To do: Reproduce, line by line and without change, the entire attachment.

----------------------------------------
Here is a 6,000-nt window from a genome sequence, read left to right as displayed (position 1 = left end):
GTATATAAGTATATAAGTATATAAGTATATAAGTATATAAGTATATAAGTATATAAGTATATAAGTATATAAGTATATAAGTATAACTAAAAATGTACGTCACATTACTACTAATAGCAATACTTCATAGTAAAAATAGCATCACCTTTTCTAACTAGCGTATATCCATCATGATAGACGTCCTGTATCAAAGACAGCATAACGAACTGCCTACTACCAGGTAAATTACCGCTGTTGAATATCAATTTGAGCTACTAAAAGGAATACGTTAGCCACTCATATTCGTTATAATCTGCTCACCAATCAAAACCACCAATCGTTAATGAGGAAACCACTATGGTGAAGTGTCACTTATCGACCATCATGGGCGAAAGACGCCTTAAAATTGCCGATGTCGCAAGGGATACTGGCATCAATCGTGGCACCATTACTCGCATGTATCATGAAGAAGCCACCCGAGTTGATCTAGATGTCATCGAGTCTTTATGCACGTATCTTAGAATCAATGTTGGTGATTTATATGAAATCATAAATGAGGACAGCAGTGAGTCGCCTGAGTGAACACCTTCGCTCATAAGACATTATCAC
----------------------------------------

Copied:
Here is a 6,000-nt window from a genome sequence, read left to right as displayed (position 1 = left end):
GTATATAAGTATATAAGTATATAAGTATATAAGTATATAAGTATATAAGTATATAAGTATATAAGTATATAAGTATATAAGTATAACTAAAAATGTACGTCACATTACTACTAATAGCAATACTTCATAGTAAAAATAGCATCACCTTTTCTAACTAGCGTATATCCATCATGATAGACGTCCTGTATCAAAGACAGCATAACGAACTGCCTACTACCAGGTAAATTACCGCTGTTGAATATCAATTTGAGCTACTAAAAGGAATACGTTAGCCACTCATATTCGTTATAATCTGCTCACCAATCAAAACCACCAATCGTTAATGAGGAAACCACTATGGTGAAGTGTCACTTATCGACCATCATGGGCGAAAGACGCCTTAAAATTGCCGATGTCGCAAGGGATACTGGCATCAATCGTGGCACCATTACTCGCATGTATCATGAAGAAGCCACCCGAGTTGATCTAGATGTCATCGAGTCTTTATGCACGTATCTTAGAATCAATGTTGGTGATTTATATGAAATCATAAATGAGGACAGCAGTGAGTCGCCTGAGTGAACACCTTCGCTCATAAGACATTATCAC